Not only did Emilie graduate from college, she went on to found her own natural skincare company, LATHER, which initially only made olive oil–based soaps. Those soaps have since been mentioned in The New York Times, and the company has gone on to produce a full line of body, face, hair, and home products, which have appeared in other renowned publications. Emilie’s products nourish customers not only at three retail locations, but also at spas, boutiques, and hotels across the globe.
LATHER’s holistic, organic-leaning products beautify users without synthetic fragrances, artificial colors, or animal testing, and contain paraben-free preservatives and sulfate-free cleansing agents whenever possible. They also serenade olfactory senses with essential oils, vitamins, and rare fruits and herbs, and now arrive in earth-friendly EcoPure packaging, which, unlike a mummy's “No Microbes Allowed” t-shirt, accelerates natural biodegradation. LATHER maintains environmentally conscious practices, such as an in-store container recycling program and donations to worldwide reforestation projects.
Al Ferreri, his sister Frances, and his brother-in-law Chris Pacelli Sr. developed their signature italian-beef sandwich out of necessity in 1938. The economic depression made meat harder to come by, so the trio of sandwich makers made their supplies last by cutting thinner slices of roast beef.
Their business started with them feeding guests at family weddings, delivering meals to local hospitals, and catering the country's first food fight, but they soon founded a more permanent curbside food stand in Chicago's Little Italy neighborhood. Despite their relatively humble beginnings, Al's Beef rapidly expanded and now boasts franchises throughout the Chicago area and across the country. The family business has garnered plentiful acclaim throughout the years, having been named Adam Richman's best sandwich in the Midwest on the Travel Channel show Best Sandwich in America in June 2012, appearing on Richman's Man v. Food and earning a place on Esquire's list of The Best Sandwiches in America in 2008.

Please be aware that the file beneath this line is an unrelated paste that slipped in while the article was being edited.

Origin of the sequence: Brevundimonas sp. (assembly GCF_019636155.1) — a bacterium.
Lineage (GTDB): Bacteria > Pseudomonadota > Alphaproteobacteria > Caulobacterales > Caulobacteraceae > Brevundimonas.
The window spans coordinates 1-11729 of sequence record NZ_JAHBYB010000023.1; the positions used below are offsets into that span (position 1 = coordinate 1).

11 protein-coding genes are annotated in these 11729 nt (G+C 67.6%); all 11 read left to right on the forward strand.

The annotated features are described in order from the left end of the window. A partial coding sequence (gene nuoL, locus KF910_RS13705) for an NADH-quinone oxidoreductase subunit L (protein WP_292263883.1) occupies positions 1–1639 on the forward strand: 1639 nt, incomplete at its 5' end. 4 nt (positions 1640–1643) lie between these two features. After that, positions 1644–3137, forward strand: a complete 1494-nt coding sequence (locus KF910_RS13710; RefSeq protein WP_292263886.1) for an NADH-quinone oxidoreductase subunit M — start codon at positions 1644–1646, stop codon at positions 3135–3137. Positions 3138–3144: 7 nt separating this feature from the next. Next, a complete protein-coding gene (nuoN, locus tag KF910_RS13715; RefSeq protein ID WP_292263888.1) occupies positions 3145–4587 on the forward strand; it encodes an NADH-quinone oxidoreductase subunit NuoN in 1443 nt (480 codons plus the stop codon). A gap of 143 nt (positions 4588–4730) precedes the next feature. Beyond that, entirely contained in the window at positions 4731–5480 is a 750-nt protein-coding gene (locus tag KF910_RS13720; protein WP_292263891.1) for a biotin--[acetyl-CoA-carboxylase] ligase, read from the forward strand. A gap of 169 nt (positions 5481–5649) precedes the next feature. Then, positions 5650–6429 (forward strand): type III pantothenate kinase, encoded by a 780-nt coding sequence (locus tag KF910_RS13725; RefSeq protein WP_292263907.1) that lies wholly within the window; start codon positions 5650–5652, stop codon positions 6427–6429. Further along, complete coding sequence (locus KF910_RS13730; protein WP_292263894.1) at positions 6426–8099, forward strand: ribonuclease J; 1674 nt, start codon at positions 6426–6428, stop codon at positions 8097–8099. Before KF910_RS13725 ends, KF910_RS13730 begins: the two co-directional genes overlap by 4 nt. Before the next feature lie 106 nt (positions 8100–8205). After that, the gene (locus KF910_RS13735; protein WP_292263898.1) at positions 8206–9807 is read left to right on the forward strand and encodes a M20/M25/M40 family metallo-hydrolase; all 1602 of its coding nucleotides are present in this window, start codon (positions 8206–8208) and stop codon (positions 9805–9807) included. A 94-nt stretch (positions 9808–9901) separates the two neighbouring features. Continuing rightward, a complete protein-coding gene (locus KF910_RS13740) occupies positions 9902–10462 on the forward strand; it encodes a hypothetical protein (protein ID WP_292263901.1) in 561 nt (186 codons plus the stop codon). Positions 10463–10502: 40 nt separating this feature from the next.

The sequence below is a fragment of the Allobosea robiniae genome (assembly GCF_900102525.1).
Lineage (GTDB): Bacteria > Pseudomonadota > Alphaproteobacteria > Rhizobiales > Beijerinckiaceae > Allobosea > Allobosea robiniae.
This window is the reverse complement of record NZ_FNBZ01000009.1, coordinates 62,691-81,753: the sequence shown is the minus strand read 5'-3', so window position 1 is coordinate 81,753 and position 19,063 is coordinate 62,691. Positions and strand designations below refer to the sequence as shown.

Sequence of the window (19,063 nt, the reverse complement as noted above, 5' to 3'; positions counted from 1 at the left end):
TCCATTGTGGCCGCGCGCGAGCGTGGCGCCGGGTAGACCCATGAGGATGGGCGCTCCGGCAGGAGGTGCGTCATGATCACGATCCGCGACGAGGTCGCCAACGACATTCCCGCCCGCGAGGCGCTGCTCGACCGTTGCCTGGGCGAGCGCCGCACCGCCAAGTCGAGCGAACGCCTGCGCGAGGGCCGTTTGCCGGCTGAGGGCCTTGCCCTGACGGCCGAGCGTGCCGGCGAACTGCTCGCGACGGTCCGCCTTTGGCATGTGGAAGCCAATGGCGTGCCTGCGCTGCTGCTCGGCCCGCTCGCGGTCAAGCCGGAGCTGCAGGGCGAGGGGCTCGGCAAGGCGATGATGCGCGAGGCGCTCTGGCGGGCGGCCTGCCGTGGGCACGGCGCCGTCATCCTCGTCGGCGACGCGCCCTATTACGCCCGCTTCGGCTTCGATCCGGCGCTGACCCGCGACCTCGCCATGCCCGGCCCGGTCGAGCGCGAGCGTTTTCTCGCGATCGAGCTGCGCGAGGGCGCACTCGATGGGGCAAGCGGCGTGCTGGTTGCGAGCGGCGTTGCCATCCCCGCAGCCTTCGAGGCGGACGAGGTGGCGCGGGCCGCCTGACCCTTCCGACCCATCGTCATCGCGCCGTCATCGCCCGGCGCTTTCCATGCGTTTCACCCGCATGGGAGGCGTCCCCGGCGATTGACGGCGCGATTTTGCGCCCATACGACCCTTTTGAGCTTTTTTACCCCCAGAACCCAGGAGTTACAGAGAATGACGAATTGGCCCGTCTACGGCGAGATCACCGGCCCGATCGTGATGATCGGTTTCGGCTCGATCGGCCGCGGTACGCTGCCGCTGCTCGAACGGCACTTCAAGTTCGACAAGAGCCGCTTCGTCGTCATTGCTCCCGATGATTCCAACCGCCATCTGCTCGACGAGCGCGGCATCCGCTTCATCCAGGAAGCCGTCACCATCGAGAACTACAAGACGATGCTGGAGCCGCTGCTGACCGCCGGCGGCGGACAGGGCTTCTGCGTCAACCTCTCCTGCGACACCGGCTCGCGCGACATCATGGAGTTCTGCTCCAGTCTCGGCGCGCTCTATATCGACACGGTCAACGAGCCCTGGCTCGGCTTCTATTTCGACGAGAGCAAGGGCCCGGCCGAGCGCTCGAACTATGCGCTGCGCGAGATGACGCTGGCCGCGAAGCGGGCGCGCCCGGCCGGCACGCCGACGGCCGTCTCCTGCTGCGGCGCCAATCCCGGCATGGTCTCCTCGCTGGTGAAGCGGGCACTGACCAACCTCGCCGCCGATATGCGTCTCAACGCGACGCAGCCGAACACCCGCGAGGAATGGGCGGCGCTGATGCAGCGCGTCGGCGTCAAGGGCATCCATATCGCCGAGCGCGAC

The cooks begin every morning by roasting cuts of beef for the day and cutting french fries. The hearty italian-beef sandwiches can emerge from the kitchen with simple, unadorned meat or with blankets of melted cheese and spicy handmade giardiniera.
Feeling perhaps a little adventurous, Deirdre Pain wandered into a Thai restaurant one evening in the early 1980s. She expected to taste a few dishes she had never heard of before, but she didn’t expect to discover a lifelong obsession. Enticed by the flavorful spices and the delicate balance between sweet and salty, Pain soon became so enamored with Thai cuisine that she teamed up with a local chef to open a restaurant of her own, and in August of 1987, Malee’s on Main was born. 25 years later, Malee’s is still thriving thanks to its unique, upscale take on the traditional Thai restaurant, which includes doing some things a bit differently. All of the dishes, for example, are prepared in 10-inch sauté skillets to ensure that several people can order the same dish–-coco chili fish, crispy basil chicken, slow-roasted duck curry––and have it prepared differently. The same thoughtfulness is apparent in the restaurant’s dining areas. Comfy patios allow diners to bask in sunshine or enjoy a cool evening breeze, while cozy fireplaces accommodate those who like to swap ghost stories around a plate of crab rangoon.